Written by Guillermo Troncoso.
Loosely based on the prize-winning Gallic graphic novel by Julie Maroh, Blue Is the Warmest Color comes with a Palme d’Or under its belt, the first Palme d’Or awarded to both the director and the lead actresses. It also comes with highly publicized graphic sex-scenes. While the sex may prove to be a signature topic when discussing the film, Blue Is the Warmest Color is so much more. It is a beautifully made look at one girl’s relationship with love that manages to wriggle its way into your heart, warming and breaking it with a powerfully acted three-hour slice of life.
We follow ten-years in the life of Adéle, played by Adèle Exarchopoulos. We begin with her time in high-school, as she dates Thomas (Jeremie Laheurte). She doesn’t quite feel the comfort and love that she wants, unable to forget the fleeting glance she exchanged with Emma (Léa Seydoux) while crossing a street. Eventually, Adéle and Emma begin a relationship that will have its fair share of ups and downs, bringing Adéle as much heartbreak as happiness.
While Adéle struggles to find comfort in her sexuality, her life unfolds with a dependence and yearning for her heart’s other half. While not being obvious, the film beautifully moves between time periods. After her high-school years, in which Adéle confronts her sexual yearnings, we move to her life years later, living with Emma in a fragile state of domestic peace.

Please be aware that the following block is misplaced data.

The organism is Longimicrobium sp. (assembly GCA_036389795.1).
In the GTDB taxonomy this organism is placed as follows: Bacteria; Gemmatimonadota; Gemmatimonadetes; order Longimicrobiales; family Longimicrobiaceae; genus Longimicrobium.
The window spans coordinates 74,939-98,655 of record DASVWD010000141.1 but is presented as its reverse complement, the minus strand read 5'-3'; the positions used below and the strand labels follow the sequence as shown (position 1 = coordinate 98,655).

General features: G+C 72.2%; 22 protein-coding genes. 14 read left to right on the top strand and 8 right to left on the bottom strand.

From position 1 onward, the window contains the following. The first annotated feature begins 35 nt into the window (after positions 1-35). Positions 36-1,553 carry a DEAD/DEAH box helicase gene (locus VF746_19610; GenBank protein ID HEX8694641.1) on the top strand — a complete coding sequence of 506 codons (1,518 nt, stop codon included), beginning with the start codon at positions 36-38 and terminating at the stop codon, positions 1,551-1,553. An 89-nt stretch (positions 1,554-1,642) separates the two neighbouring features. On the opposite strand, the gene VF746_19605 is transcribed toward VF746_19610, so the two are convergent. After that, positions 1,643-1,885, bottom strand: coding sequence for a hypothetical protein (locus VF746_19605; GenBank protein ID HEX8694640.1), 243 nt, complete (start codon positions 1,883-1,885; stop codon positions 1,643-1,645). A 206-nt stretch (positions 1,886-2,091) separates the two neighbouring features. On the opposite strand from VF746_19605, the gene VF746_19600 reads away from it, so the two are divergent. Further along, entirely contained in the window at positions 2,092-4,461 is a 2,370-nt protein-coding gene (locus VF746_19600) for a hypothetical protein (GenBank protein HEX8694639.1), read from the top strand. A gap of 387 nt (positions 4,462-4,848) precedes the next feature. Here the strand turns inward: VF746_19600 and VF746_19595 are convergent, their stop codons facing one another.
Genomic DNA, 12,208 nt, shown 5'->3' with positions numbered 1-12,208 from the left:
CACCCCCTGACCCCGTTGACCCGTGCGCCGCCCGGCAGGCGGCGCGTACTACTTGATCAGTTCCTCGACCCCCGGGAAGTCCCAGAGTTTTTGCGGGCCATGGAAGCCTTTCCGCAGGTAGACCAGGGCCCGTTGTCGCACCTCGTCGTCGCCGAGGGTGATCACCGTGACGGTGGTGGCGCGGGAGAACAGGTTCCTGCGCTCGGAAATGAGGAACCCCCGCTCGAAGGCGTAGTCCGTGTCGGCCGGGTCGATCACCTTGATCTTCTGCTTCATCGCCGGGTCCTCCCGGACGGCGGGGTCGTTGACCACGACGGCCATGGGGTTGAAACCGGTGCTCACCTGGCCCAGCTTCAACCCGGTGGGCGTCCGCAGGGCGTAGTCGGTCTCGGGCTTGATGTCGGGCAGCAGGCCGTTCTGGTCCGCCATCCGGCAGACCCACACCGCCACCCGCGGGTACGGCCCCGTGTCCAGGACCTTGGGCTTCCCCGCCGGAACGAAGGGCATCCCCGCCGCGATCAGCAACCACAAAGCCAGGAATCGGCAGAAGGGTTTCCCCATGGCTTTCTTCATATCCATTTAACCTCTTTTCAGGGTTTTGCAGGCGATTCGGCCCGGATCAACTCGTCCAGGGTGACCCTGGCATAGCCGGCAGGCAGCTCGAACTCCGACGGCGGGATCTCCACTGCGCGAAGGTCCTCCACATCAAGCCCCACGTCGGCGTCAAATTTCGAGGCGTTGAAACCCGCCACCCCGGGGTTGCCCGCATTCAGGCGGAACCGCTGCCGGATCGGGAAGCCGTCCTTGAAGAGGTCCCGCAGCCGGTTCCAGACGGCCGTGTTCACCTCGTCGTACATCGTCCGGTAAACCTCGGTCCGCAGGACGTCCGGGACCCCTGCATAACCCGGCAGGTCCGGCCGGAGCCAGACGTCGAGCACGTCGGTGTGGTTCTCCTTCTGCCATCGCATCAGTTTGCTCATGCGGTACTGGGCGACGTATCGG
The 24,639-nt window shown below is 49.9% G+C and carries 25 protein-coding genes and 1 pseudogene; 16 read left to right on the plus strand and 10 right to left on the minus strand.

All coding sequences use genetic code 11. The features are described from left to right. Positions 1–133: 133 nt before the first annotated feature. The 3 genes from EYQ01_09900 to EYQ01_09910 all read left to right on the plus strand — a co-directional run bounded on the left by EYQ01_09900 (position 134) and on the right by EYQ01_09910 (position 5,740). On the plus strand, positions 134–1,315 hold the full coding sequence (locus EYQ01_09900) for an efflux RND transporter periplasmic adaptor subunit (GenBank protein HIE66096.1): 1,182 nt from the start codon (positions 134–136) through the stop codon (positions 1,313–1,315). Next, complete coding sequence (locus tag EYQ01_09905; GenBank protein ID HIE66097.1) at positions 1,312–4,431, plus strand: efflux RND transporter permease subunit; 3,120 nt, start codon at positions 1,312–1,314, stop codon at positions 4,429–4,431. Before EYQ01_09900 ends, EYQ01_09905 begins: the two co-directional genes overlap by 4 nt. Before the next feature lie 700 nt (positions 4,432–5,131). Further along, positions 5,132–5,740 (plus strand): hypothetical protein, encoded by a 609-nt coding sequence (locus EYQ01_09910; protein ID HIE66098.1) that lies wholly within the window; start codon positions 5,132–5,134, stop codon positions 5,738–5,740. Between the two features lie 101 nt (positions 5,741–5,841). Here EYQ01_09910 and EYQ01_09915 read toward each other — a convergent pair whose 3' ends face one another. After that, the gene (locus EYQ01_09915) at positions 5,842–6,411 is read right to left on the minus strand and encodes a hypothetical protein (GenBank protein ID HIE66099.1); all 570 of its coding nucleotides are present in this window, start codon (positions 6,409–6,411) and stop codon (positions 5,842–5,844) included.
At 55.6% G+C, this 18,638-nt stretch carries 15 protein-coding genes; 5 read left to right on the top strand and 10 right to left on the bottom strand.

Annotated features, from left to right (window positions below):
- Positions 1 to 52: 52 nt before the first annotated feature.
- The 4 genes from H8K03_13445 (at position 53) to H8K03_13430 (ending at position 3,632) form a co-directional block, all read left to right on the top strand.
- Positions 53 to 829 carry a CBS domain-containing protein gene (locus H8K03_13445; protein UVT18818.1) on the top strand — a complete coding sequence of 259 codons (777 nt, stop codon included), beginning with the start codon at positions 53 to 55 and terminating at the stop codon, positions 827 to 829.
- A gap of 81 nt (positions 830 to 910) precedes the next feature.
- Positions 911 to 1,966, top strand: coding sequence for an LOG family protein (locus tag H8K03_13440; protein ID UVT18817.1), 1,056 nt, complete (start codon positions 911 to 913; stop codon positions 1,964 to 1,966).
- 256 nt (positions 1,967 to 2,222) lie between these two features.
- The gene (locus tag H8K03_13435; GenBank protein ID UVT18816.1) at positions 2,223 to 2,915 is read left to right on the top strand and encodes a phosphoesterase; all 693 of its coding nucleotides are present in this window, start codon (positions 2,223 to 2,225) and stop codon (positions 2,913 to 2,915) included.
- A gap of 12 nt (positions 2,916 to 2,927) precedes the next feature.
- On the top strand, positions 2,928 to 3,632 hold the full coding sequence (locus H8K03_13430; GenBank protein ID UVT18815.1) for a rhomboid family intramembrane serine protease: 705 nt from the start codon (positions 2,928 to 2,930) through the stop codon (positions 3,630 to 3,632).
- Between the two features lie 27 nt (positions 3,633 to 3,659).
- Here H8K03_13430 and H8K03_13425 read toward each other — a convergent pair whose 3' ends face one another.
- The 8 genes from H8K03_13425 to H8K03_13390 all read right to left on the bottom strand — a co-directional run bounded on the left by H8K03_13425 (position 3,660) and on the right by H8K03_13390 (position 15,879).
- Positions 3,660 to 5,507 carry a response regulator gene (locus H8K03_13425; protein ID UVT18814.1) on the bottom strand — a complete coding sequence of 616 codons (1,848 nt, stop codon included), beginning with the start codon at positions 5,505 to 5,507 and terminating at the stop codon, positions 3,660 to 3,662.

Blue Is the Warmest Color covers a hell of a lot in its three-hour running time. While that running time does make for a long film, the film feels anything but. Full of ruminations, from philosophy to social ideologies, the film presents many themes for the audience to think about. There’s even food for thought on offer regarding the division between genders and the importance sexual activity has on relationships. Then again, some may disagree. The film plays out simply and straightforwardly, allowing the audience to interpret scenes and character’s actions in a variety of ways.
Moments are played out in long scenes. There’s a refreshing, unhurried pace to the film that allows you “live” with Adéle; to experience her love and to feel her sadness. Writer/director Abdellatif Kechiche (The Secret of the Grain) directs the film with simplistic confidence, allowing his camera to linger on the emotive faces of these two talented actresses.
The ultimate compliment to the film’s dramatic power comes with the outstanding performances by Adèle Exarchopoulos and Léa Seydoux. Arguably some of the best performances of the entire year, the two girls bring a stirring sense of realism to their roles. Exarchopoulous is truly incredible. She carries the film with a character that is frustrating and needy, but also complex and beautiful. Most importantly: she feels real.
You’ll be hard-pressed to find more graphic girl-on-girl sex scenes in other non-pornographic films, but these moments are delivered in a non-gratuitous manner. Like many relationships, sex is an important factor that solidifies the bond between two people. Adéle and Emma have an active sexual relationship that the film doesn’t shy away from, but also doesn’t exploit.
Blue Is the Warmest Color may be a love story dealing primarily with a lesbian relationship, but it ultimately works as a powerful film about love itself. The yearning we have for that special someone can be as hurtful and destructive as it can be beautiful and sweet. The film doesn’t have any easy answers on offer. It is a memorable and powerful look at a period of time in one woman’s life, and the love that brought and took so much.
THE REEL SCORE: 9/10